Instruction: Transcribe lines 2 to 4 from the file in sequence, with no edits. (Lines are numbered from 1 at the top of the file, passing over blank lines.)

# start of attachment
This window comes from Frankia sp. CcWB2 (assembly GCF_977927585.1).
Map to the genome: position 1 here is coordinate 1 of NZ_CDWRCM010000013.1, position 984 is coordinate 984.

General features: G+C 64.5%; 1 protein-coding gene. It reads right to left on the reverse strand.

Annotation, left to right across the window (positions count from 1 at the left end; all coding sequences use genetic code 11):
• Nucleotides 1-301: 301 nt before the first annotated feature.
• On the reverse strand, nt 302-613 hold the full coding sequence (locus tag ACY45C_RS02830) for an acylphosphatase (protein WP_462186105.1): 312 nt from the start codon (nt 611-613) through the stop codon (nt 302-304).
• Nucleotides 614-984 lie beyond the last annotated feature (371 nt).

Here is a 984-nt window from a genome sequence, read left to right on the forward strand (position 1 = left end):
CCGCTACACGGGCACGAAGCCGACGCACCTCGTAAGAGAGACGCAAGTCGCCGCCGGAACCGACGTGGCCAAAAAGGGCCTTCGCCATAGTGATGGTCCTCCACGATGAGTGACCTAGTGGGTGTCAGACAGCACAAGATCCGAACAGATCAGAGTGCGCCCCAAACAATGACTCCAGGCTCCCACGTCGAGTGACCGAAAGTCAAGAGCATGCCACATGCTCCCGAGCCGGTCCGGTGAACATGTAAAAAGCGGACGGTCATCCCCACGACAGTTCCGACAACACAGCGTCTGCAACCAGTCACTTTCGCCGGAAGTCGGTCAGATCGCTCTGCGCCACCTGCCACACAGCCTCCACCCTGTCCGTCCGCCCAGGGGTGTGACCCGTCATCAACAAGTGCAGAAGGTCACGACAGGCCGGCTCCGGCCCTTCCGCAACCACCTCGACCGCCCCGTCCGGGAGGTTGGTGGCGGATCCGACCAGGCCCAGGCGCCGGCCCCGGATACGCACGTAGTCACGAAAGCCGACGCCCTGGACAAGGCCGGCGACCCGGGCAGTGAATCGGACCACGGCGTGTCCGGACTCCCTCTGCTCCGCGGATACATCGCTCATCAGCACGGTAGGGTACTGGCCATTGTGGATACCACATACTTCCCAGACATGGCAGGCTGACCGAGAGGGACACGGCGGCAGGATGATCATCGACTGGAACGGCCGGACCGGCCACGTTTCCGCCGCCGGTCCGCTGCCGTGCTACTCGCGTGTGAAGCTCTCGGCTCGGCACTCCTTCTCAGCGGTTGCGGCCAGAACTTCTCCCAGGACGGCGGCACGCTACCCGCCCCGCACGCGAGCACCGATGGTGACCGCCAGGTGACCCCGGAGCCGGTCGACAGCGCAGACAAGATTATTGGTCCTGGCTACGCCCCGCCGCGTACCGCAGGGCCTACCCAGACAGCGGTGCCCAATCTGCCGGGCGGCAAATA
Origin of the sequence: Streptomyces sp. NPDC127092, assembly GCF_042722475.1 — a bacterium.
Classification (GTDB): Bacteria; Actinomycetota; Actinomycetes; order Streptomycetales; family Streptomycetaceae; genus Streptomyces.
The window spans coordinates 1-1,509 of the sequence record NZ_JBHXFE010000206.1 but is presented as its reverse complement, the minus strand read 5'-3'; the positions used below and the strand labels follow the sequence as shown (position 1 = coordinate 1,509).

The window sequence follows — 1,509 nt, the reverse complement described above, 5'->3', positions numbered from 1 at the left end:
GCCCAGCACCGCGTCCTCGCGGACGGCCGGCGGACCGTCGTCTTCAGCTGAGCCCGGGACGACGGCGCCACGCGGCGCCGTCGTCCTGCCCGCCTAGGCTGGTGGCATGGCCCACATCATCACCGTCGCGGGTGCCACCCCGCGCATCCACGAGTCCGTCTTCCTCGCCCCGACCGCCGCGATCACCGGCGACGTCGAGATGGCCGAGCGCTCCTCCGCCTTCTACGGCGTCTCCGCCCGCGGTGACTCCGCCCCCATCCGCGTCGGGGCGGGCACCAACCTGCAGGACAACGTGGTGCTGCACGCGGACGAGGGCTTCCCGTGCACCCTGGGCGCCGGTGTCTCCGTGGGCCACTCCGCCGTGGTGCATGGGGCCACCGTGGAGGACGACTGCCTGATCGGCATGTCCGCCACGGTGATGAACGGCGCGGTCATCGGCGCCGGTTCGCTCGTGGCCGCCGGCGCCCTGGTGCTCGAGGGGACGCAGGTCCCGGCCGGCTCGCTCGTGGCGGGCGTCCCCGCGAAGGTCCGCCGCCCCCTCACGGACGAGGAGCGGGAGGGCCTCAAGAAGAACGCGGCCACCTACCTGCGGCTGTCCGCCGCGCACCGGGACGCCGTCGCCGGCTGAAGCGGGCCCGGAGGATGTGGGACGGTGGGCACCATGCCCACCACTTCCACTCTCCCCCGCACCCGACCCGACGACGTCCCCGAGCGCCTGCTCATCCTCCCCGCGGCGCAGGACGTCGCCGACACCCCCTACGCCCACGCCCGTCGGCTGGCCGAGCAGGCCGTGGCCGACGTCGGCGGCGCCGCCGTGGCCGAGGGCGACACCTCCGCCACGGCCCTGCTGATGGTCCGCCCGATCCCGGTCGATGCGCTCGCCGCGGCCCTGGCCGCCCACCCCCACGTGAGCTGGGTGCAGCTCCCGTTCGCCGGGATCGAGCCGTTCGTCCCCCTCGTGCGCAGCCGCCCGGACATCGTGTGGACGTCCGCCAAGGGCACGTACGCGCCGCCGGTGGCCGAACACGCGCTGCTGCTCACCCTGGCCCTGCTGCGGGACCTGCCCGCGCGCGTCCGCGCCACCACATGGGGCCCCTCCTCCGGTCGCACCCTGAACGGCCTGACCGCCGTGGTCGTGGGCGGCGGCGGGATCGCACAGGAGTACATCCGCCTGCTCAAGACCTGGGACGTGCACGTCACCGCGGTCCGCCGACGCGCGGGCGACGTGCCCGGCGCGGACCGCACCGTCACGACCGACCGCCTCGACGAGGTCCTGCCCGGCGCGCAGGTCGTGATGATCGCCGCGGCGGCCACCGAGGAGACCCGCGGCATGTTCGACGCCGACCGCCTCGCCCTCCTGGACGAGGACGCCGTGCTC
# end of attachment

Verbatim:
Map to the genome: position 1 here is coordinate 1 of NZ_CDWRCM010000013.1, position 984 is coordinate 984.

General features: G+C 64.5%; 1 protein-coding gene. It reads right to left on the reverse strand.

Annotation, left to right across the window (positions count from 1 at the left end; all coding sequences use genetic code 11):